The Viscount’s Yuletide Betrothal

“A Lady requires the Services of a GENTLEMAN of the Utmost Discretion over the Christmas period…”

A novella in the collection Convenient Christmas Brides

Drew Stanton has inherited the title of Viscount Ravencroft – and not much else. He needs money to tide him over and a roof over his head for Christmas. He answers an advertisement and finds himself masquerading as Miss Ellie Jordan’s fiancé. Christmas with a respectable household wasn’t quite what he’d been expecting when he answered the advertisement – and the attraction between himself and Ellie is definitely perilous for a man in need of an aristocratic wife and a lady who is very wary of fortune hunters.

The truth of his identity puts their growing love in peril – can the magic of Christmas heal the rift?


‘ “A Lady requires the Services of a GENTLEMAN of the Utmost Discretion over the Christmas period. Full board and lodging for the Festive Season and Remuneration Fully Commensurate with the DELICACY of the Task and the Degree of SENSITIVITY required. Apply in person to Templeton, Ague and Ague, Old Mitre Court, Middle Temple, between the hours of ten and four.” Delicacy, sensitivity and discretion, indeed. I wonder what the lady in question requires and what payment is fully commensurate with that.’ Payment. He could do discretion. Sensitivity at a pinch. He wasn’t too sure about delicacy.

Jack snorted. ‘Easy enough. It can only be one of two things. A lady wants to present her husband with an heir because he isn’t capable of fathering one, or a lady wants to experience the joys of the marriage bed without benefit of clergy.’

‘And approaches it by advertising through a solicitor? Surely not.’

‘You’d be surprised,’ Jack said darkly. ‘Those lawyers will do anything for a price. You aren’t still fretting about money, are you? Damn it, if you’d only borrow what you need – . All right, have it your own way, you stiff-rumped idiot,’ he said with a grin when Drew shook his head. ‘I’ll bet twenty guineas against your Manton pocket pistol that you won’t answer that advertisement, in person, tomorrow – and take the job if it is offered.’

Drew rolled up the newspaper, lifted it in mock threat, then lowered it again. What harm could a simple enquiry do? And, besides, he wasn’t convinced by Jack’s glib explanations. It was a mystery and he enjoyed a mystery. Twenty guineas won fair and square was a different matter entirely from a loan. ‘Done, I’ll take your wager.’


‘I do not like to say I told you so, Miss Jordan, but every man – I will not say gentleman – who has passed through these doors in the past two days has come with the basest of motives.’ Mr Ague, junior – Mr Templeton had long been gathered to his rest and Mr Ague senior (eighty six and irascible with gout) had refused to have anything to do with the matter – drew a line through the latest applicant. He pulled his spectacles off his nose and tossed them onto the desk with the air of a man throwing in his hand.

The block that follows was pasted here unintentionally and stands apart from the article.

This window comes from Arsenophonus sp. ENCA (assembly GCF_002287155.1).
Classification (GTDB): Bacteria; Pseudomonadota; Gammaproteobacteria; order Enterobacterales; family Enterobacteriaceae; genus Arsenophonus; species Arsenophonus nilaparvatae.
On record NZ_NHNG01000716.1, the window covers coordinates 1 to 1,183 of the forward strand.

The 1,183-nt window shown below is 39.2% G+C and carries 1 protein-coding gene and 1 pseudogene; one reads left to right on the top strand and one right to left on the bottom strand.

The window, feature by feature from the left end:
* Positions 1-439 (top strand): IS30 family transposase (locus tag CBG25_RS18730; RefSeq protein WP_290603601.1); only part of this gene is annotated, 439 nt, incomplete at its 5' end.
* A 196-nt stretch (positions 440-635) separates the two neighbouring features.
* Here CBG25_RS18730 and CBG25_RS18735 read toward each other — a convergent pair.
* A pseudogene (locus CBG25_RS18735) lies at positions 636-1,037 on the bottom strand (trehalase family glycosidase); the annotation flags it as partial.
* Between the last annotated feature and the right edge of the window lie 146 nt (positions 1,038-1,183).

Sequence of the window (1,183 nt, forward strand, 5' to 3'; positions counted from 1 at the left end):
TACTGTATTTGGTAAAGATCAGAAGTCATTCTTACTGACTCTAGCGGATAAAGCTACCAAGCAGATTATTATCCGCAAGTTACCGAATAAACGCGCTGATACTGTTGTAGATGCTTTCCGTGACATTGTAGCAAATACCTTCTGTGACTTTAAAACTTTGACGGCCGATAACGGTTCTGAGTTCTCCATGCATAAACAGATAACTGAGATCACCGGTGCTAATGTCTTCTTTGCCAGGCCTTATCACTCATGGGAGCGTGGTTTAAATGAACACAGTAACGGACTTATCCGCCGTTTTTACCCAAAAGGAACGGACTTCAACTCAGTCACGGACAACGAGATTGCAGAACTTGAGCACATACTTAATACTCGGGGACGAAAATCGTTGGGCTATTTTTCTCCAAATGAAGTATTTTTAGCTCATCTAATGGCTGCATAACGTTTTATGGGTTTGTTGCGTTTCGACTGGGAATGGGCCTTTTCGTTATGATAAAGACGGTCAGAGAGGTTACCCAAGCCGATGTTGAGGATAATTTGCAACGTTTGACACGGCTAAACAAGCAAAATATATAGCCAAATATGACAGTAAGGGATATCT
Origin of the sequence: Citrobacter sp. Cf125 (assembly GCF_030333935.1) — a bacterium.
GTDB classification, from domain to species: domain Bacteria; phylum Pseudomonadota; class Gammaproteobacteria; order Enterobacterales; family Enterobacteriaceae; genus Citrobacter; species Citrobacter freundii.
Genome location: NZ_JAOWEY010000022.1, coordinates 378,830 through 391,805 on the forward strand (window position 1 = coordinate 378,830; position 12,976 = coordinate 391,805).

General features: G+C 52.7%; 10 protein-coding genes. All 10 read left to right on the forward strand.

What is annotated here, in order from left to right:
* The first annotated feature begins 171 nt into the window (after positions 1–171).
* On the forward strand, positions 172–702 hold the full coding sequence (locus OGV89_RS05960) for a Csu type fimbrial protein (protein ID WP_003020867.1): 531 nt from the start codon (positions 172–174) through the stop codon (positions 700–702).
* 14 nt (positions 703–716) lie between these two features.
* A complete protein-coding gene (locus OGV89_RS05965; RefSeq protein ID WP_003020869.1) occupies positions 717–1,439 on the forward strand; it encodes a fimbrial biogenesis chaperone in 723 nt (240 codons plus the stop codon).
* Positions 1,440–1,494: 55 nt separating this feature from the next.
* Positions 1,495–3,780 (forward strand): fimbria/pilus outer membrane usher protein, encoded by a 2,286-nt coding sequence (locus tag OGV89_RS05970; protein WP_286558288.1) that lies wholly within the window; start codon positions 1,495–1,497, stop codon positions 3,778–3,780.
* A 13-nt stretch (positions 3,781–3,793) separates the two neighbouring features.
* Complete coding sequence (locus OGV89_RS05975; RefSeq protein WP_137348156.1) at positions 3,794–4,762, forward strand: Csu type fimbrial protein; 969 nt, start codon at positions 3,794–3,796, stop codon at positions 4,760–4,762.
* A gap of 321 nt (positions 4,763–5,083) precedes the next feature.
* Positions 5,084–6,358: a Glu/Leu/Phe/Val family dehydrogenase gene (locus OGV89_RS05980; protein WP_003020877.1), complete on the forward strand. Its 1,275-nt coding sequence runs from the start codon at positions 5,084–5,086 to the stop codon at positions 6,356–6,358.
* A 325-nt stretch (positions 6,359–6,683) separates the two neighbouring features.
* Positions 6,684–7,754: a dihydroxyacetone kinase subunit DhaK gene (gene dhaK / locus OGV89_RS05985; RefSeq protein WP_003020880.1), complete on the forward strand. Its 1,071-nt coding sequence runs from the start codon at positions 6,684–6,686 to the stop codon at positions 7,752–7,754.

Ellie peered through the fine mesh of her veil at the list in front of the solicitor and shuddered faintly. She had thought she was unshockable, worldly-wise. It was clear that she was not, as the heat in her cheeks testified. ‘I do not know how else I could have worded the advertisement, not without revealing the exact purpose and that would be self-defeating. Are there no more applicants?’

Mr Ague rang the bell on his desk and his clerk came through from the outer office. ‘Just one more, sir. In uniform. A Captain Pearce.’

‘Give us two minutes and show him in. The name has novelty, at least. Not one of the Smith or Jones clans.’ Mr Ague gave a high-pitched titter as Ellie moved back to her chair in the shadowed corner. Her spirits were sinking along with the light-levels.

Outside it was barely two o’clock, but a smoggy winter gloom was descending over the narrow courts of the Middle Temple and all the light in the room was concentrated around the desk, the better to conceal her in the shadows. The only bright spot was the incongruous sprig of holly sitting in an empty inkwell on the desk, its berries glowing. And even that reminded her how close Christmas was and how desperate she was becoming.

‘Captain Pearce, sir.’

Well. Goodness. Ellie blinked as the tall figure moved into the pool of lamplight around the desk. He seemed to bring cold air with him, a swirl of fog. And, paradoxically, heat. Or perhaps intensity. Masculinity, certainly.

‘Please sit down, Captain.’ Mr Ague put on his spectacles again. ‘You are an army officer, I see. Why do you wish to apply for this position?’

‘I am a half-pay officer. The fully commensurate remuneration is, naturally, a consideration. I also have to confess to curiosity.’